The Ethiopia adoption program is small but growing. In 2000, Americans adopted 95 children from Ethiopia; by 2004 the number had grown to 289. However, very few adoption agencies have been authorized to operate by the Ethiopian government. As of 2005, only five U.S. adoption agencies were approved for international adoptions. Careful research is required by prospective parents to ensure they are working with an approved agency. Check the Ethiopia adoption page at www.travel.state.gov for more information on approved agencies.
Years of famine, civil war, and an aggressive HIV epidemic have sent millions of children to orphanages. Children of all ages are available for Ethiopia adoption, including infants, sibling groups, multiples (twins/triplets), older and special needs children. Both boys and girls are available. Children are screened for HIV when they enter orphanages, and traditionally only those who were HIV negative were approved for adoption. However, at least one agency is now open to placing sibling groups in which at least one of the children is HIV positive, hoping that the children will be adopted together despite the diagnosis.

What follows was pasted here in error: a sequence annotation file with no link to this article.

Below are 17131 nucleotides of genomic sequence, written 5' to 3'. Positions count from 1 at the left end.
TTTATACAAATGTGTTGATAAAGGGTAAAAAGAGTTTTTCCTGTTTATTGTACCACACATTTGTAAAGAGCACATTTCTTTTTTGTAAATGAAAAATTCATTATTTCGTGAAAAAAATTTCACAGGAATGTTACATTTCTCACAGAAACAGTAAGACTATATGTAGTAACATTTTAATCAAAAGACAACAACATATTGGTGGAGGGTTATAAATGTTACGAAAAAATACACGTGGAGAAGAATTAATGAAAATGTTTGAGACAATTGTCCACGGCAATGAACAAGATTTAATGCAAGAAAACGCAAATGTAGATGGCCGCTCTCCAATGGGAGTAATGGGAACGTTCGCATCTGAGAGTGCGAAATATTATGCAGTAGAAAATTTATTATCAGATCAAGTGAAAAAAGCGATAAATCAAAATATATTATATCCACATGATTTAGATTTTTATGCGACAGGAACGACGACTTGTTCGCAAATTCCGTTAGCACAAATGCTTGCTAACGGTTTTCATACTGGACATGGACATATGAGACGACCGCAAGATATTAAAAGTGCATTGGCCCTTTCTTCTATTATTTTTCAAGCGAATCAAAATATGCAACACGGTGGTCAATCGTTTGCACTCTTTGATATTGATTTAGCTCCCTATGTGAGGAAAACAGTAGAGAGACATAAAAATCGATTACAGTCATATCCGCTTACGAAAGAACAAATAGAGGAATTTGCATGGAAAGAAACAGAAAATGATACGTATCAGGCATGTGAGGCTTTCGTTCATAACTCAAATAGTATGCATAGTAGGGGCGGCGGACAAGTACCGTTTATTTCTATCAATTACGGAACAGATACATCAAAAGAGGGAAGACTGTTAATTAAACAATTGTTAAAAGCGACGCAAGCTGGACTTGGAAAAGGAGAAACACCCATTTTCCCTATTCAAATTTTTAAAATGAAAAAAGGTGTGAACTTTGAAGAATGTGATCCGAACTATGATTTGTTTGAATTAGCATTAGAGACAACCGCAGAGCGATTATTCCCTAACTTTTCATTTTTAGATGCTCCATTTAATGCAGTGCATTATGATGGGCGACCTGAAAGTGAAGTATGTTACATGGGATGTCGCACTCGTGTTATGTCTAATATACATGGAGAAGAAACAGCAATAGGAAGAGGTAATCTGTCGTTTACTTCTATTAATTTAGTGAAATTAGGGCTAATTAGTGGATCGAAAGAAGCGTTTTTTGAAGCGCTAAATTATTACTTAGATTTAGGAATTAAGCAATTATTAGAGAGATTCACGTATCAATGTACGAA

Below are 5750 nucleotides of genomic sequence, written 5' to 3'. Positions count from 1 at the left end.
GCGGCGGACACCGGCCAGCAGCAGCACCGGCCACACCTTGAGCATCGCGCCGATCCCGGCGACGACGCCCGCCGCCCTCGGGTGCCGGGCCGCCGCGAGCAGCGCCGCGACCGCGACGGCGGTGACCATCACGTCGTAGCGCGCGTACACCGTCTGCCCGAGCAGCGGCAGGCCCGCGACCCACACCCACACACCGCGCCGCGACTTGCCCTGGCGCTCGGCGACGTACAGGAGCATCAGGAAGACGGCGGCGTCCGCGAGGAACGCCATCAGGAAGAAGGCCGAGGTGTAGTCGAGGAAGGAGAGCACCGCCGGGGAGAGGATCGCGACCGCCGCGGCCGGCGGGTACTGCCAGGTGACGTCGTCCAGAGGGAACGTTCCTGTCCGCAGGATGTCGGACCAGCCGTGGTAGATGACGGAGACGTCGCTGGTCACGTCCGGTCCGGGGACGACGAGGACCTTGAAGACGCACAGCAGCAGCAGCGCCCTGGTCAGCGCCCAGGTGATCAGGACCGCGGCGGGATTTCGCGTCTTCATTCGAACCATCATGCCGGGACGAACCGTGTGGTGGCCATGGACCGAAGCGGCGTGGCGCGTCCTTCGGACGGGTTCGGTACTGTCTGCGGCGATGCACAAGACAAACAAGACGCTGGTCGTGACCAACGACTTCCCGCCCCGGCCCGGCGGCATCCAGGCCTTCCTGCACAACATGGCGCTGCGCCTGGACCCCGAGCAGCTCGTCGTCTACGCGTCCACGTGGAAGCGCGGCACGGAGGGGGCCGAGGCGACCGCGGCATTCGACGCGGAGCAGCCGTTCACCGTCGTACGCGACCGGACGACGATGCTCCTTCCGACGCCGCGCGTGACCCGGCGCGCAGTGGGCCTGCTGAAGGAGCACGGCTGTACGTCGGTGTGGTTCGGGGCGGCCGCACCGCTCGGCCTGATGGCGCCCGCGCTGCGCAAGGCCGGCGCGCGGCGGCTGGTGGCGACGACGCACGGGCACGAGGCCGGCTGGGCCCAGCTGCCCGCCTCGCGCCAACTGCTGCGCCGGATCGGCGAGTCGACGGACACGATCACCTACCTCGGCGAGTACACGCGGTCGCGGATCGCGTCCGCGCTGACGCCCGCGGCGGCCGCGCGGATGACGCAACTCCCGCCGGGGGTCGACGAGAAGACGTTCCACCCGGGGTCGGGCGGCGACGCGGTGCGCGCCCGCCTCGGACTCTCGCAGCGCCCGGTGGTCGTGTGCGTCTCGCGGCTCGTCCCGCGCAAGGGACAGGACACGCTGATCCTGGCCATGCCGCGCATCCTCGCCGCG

Ethiopia adoption is open to both single and married parents. Couples may adopt if at least one spouse is aged 25 or over. Single persons may also adopt once they have reached the age of 25. Usually, only single women are allowed to adopt, but there have been cases in which single American men were approved to adopt. There is no official upper age limit on parents, but the general guideline has been that the parent should be no more than 40 years older than the adopted child.
On average, an Ethiopia adoption will take eight to twelve months from first application to when the child comes home, though depending on factors including an increasing caseload and regularly scheduled court closures, it could take up to 24 months. The process is complex, involving U.S. federal and state agencies and at least five Ethiopian government agencies/ministries. Travel to the country is not required. Some agencies do encourage parents to travel to the country and receive their child; however, the State Department advises that travel may not be recommended due to dangers in the country. When travel is not advised, the children can be escorted to the United States. Having a child escorted typically adds two or three months to the process.